Now, we're are back to wearing dog treat bags in public and Greaseball and Sesame are helping us train an untrained, 1.5-year-old malamute. The new twist is that since Jaco needs so much exercise and the boy is his primary caretaker, Jaco and the boy have walked to at least 6 breweries. Yes, they get their exercise by walking to breweries! This doesn't sound like a lot until you realize that we've only had Jaco for 2 weeks.  This is the first dog we've had who is good with random people and dogs approaching him and who has no trouble settling down in a public space, so my husband's excuse is that he wants to keep this dog socialized. My GSDs have always been the manners police, and Mingus, while good with people and dogs, wouldn't settle. So, this is a new thing for us. Brewery dog, it is! If you have a lead on good breweries in the Bay Area (the closer to Berkeley, the better), please don't be shy about letting me know in the comments.

Monday, February 27, 2017

As the Garden Grows

Rain, rain, rain. That has been my garden's theme this rather mild winter in Northern California. While this makes me want to hoard even more rain barrels just in case this summer is a dry one, it also has convinced me that I never want to live in a climate where this much rain is normal. Don't get me wrong - we needed this rain. But, the earlier rains in January and December I blame for making me restless. And, since I hate being out in the rain, I also blame the rain for making me and Sesame out of shape. I'd be a sloth if I lived in Portland or Seattle. Well, at least now I know that I'm meant for a climate with more sun.

If anyone wants to see more garden photos, my current obsession, you can find them at  @foggyveggiegarden on Instagram. I'm cramming by brain with books on high-yield gardening, permaculture (fascinating!), and dreaming of a south-facing garden. My current garden gets 6 hours of direct sunlight, at most, and it's bumming me out. However, I have managed to grow a fair amount of greens (and purples and reds) for us to eat this winter.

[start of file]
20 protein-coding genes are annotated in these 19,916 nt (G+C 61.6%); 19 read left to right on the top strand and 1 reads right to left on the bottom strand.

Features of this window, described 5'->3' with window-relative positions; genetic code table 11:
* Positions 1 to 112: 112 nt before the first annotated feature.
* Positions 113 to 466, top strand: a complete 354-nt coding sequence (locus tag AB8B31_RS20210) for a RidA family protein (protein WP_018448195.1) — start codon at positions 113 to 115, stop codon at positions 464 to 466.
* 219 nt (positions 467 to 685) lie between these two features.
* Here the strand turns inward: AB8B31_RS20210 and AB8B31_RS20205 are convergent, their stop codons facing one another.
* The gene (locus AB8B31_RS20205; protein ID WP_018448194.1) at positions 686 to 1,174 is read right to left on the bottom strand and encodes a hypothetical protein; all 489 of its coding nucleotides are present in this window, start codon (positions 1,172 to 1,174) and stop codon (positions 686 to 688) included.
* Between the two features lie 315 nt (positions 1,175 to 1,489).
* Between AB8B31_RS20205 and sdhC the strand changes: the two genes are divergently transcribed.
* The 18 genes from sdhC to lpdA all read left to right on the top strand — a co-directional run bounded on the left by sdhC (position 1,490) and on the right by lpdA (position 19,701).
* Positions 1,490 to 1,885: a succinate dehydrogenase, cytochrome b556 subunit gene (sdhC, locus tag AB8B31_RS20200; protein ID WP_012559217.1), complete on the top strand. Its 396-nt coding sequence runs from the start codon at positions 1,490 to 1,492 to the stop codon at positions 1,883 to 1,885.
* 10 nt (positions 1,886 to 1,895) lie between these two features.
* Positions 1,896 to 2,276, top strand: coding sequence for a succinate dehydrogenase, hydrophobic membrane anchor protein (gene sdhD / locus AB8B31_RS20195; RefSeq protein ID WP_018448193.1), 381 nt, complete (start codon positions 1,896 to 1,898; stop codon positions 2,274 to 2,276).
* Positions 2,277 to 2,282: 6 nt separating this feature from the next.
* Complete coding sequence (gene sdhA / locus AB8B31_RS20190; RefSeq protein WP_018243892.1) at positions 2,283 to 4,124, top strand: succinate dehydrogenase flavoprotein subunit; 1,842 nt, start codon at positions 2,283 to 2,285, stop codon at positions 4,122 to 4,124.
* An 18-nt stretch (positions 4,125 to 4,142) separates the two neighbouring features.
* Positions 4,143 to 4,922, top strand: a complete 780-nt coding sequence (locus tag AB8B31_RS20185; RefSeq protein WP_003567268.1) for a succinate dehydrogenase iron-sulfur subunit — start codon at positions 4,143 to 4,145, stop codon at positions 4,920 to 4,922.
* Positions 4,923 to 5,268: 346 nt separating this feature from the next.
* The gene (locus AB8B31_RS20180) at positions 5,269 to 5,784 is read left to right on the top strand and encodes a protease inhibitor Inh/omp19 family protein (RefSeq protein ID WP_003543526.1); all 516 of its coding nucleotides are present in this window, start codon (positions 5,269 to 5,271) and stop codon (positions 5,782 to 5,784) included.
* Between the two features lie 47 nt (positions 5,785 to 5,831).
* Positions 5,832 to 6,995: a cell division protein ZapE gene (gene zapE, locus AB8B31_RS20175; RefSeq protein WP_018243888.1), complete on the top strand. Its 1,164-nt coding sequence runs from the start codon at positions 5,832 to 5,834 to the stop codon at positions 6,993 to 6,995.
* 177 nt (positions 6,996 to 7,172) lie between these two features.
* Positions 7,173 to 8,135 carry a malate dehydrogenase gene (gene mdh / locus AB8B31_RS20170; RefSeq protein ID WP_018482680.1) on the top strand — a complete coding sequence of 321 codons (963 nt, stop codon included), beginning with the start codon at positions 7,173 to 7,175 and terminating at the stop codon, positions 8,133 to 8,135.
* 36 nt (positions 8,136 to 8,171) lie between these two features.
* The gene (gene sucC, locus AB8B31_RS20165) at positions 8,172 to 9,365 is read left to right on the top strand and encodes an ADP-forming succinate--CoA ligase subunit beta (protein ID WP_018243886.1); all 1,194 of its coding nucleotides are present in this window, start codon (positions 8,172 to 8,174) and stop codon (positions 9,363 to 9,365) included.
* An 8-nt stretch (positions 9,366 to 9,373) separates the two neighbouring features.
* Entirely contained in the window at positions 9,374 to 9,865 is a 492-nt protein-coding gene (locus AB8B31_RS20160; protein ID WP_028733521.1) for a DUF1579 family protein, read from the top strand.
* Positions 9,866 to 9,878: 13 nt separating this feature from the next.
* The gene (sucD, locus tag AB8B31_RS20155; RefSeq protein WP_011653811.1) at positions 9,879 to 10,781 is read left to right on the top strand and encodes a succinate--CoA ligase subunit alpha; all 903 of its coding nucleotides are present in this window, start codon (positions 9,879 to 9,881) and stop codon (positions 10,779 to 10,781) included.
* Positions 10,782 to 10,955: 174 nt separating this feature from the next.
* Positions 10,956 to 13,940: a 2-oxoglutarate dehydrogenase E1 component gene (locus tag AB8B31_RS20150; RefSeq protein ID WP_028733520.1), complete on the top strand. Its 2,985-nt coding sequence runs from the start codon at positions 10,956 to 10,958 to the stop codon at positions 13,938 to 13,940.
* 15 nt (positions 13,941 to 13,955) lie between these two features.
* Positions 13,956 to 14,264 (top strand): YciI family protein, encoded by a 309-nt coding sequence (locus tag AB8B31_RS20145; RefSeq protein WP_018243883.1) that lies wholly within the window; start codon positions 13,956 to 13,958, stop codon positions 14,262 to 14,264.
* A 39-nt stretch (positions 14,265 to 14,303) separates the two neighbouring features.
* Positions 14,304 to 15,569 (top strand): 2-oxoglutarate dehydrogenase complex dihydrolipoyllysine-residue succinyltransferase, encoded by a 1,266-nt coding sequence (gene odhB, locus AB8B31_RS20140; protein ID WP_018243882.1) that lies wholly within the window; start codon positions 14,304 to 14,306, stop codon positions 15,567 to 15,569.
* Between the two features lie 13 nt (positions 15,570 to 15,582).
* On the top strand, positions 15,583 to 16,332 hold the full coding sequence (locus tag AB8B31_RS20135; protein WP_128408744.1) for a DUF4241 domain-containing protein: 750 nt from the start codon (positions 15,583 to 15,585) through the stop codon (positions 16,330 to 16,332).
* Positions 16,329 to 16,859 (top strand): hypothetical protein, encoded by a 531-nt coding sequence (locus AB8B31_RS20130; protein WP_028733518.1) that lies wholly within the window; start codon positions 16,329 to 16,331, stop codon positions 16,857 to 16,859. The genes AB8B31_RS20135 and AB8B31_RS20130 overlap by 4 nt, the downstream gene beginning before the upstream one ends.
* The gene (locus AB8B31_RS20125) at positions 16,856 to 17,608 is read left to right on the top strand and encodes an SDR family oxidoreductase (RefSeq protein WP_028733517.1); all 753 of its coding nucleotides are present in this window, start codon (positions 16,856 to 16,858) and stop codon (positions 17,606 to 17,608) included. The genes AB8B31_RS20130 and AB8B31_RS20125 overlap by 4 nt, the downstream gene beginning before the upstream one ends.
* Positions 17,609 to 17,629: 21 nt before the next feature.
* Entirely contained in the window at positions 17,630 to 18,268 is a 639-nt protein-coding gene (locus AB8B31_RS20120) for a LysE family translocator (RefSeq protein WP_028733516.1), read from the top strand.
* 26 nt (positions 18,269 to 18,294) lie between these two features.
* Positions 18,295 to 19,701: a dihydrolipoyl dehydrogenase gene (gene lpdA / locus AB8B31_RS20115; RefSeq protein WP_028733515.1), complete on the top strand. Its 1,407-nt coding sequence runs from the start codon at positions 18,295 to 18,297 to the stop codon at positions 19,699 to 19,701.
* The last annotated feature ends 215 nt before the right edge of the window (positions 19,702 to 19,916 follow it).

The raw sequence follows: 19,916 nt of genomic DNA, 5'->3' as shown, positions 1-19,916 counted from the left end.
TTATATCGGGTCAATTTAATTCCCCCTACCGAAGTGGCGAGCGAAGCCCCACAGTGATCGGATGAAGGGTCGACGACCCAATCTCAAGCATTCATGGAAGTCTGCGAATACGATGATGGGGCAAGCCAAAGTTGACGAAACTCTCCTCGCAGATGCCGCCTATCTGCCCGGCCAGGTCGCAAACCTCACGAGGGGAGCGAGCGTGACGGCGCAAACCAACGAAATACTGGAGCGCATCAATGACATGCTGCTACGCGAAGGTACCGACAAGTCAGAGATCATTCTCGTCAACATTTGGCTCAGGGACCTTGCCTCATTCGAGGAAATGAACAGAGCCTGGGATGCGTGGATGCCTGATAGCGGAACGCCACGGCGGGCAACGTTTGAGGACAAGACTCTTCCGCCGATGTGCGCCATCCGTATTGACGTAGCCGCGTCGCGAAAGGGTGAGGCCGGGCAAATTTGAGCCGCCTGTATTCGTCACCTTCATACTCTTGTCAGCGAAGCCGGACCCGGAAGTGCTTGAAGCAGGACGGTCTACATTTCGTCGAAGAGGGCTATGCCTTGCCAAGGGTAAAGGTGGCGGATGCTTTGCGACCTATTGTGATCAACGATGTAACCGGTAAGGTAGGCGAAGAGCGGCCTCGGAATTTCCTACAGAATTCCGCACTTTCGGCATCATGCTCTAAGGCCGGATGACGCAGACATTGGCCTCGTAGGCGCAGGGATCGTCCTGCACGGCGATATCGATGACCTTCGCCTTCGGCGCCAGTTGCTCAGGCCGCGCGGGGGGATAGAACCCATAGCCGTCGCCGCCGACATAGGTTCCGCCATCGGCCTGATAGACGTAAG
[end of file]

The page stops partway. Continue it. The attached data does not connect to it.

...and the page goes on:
The beauty of our mild climate is that I can grow food all year round, even though our lack of light makes the vegetables somewhat stunted compared to a sunnier local. Our neighbor across the street has the perfect vegetable-growing space, and I covet it daily. Yet, I can't really complain. Other parts of this country are buried in snow.

My other obsession, still, is my Instant Pot, the kitchen appliance I never thought I'd want yet now can't imagine living without. I haven't been without homemade stock since getting this device. I've also made Vietnamese yogurt multiple times, pho ga, countless Indian dishes, and amazake (much maltier than I expected in comparison to the amazake I buy from the store). My Instant Pot has replaced my slow cooker, and surprisingly, my fancy pants rice cooker. I can make perfect jasmine rice in 20 minutes, no lie! My fancy rice cooker will probably go to a relative soon.

Sesame and Greaseball are doing well. Greaseball is as grumpy as ever, and Sesame continues to become a better dog, although I'm resigned that she loves the boy more than me. I feed her, train her, and walk her, but all the boy needs to do is exist to be the apple of her eye. If he's watching television, she's watching him. If he's working at home, she's by his feet. When he plays the bass, she's his biggest fan. Can you tell I'm annoyed by this? I reason that because of this, I get to pick out our second dog, too. So far, he's not buying it.